Herbal medicine gets better in one very specific way: growth. It’s not that our mages can cast a spell to make a barren field bloom with plant life, but those plants that are already there can grow bigger and faster. That includes the pharmaceuticals herbs as well as grain crops. Magic and alchemy are closely related, so it’s not a stretch to get a few early chemical remedies; magic helps here by allowing easier distillation and the like.

Some of the major maladies can be cured by magical means in this setting. Mostly, this goes back to the sensory spells earlier, but now as enchantment. We’ve established that spells can be “stored”, and this gets us a lot of medical technology. An amulet or bracelet to deaden pain (pain is merely a subset of touch, after all) might be just as good as opium—or its modern equivalents. Sharpened eyesight could be achieved by magic as easily as eyeglasses or Lasik surgery.

In conclusion

The field of medicine isn’t one that can be solved by magic alone. Not as we’ve defined it, anyway. But our magical kingdom will have counterparts to a few of the later inventions that have helped us live longer, better lives. This world will still be dangerous, but prospects are a bit brighter than in the real thing.

What magic does give our fantasy world is a kind of analytical framework, and that’s a necessary step in developing modern medicine. Magic in this world follows rules, and the people living there know that. It stands to reason that they’ll wonder if other things follow rules, as well. Investigating such esoteric mysteries will eventually bear fruit, as it did here. Remember that chemistry was born from alchemy, and thus Merck and Pfizer owe their existence to Geber and Paracelsus.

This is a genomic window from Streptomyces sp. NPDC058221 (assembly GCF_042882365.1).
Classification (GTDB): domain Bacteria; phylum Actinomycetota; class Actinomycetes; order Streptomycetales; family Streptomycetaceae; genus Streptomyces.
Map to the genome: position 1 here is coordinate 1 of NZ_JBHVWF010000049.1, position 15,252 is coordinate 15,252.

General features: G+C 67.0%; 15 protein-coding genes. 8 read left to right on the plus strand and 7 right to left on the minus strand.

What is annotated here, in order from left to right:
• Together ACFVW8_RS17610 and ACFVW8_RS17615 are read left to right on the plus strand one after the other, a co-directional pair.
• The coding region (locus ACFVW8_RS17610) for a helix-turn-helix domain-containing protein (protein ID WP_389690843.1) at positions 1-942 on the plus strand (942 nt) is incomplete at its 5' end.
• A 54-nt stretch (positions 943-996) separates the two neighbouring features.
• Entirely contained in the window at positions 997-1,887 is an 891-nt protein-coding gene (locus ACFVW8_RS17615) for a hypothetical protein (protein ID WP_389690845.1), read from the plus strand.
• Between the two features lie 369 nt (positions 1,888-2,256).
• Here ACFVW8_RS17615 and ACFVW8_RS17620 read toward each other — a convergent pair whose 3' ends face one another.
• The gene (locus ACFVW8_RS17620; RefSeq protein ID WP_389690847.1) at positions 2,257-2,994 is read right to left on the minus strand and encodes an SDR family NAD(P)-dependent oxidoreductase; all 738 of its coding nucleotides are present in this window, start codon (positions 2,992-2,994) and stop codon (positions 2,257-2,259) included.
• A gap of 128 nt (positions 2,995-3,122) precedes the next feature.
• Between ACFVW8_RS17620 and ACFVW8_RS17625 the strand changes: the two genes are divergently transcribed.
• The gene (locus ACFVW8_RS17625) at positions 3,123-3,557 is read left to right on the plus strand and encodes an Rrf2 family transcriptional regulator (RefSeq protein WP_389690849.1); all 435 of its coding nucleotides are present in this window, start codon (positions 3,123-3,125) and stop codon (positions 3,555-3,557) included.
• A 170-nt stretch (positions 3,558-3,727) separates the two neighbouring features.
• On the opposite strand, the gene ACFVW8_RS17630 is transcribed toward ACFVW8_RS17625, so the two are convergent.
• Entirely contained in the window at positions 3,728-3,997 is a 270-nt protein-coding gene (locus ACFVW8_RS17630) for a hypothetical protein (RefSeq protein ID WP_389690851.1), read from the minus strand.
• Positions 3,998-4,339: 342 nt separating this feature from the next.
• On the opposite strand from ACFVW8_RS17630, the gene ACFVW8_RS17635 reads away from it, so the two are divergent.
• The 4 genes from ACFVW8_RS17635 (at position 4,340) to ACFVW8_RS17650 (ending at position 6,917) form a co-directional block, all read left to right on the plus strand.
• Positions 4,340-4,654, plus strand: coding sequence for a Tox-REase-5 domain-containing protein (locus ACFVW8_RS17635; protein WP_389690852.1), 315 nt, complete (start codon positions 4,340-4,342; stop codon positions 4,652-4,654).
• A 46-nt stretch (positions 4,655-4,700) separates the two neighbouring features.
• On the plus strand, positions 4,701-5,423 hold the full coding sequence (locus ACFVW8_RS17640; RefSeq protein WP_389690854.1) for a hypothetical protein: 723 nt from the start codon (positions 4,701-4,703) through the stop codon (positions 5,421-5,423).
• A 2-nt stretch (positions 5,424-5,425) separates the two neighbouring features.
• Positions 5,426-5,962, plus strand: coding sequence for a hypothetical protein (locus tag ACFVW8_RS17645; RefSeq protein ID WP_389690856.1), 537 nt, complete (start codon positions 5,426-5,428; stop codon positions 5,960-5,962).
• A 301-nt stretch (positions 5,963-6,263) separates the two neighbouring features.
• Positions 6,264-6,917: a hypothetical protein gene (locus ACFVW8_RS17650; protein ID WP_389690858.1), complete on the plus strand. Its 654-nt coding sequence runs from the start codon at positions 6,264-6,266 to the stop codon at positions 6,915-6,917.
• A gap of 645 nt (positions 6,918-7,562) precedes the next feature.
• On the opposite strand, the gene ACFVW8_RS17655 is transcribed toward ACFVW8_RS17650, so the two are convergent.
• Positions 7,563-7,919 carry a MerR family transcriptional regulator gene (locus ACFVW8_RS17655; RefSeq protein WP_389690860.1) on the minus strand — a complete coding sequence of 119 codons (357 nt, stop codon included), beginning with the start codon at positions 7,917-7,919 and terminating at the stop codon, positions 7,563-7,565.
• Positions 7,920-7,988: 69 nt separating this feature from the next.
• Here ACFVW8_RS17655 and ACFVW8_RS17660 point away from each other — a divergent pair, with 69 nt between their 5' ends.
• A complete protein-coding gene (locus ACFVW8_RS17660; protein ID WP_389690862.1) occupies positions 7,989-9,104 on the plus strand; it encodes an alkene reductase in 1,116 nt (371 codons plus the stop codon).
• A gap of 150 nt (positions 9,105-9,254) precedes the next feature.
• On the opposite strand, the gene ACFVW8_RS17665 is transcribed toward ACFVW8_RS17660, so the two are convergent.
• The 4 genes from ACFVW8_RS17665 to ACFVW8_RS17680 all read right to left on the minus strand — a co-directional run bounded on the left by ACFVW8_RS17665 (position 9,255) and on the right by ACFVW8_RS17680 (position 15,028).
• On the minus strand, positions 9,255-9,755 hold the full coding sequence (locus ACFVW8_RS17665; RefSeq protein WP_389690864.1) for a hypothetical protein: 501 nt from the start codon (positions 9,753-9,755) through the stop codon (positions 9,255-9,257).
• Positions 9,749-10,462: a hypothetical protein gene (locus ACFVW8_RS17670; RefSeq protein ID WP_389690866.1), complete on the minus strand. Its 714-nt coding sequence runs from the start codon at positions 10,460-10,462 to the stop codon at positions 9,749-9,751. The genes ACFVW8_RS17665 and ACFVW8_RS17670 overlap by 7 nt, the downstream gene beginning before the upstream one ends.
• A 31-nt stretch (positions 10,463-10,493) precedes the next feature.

Chemistry isn’t the only—or even the most important—part of medicine. Biology doesn’t directly benefit from magic, but it shares the same analytical underpinnings. Physical wellness is harder to pin down, but people in earlier times tended to be far more active than today. For the most part, they ate healthier, too. But magic won’t help much there. Indeed, it might make things worse, as it means less need for physical exertion. Also, the “smaller” world it creates is more likely to spread disease.

In the end, it’s possible that magic’s medical drawbacks outweigh its benefits. But that’s okay. Once the rest of the world catches up, it’ll be on its way to fixing those problems, just like we have.

One thought on “Magic and tech: medicine”

Leave a Reply

Your email address will not be published. Required fields are marked *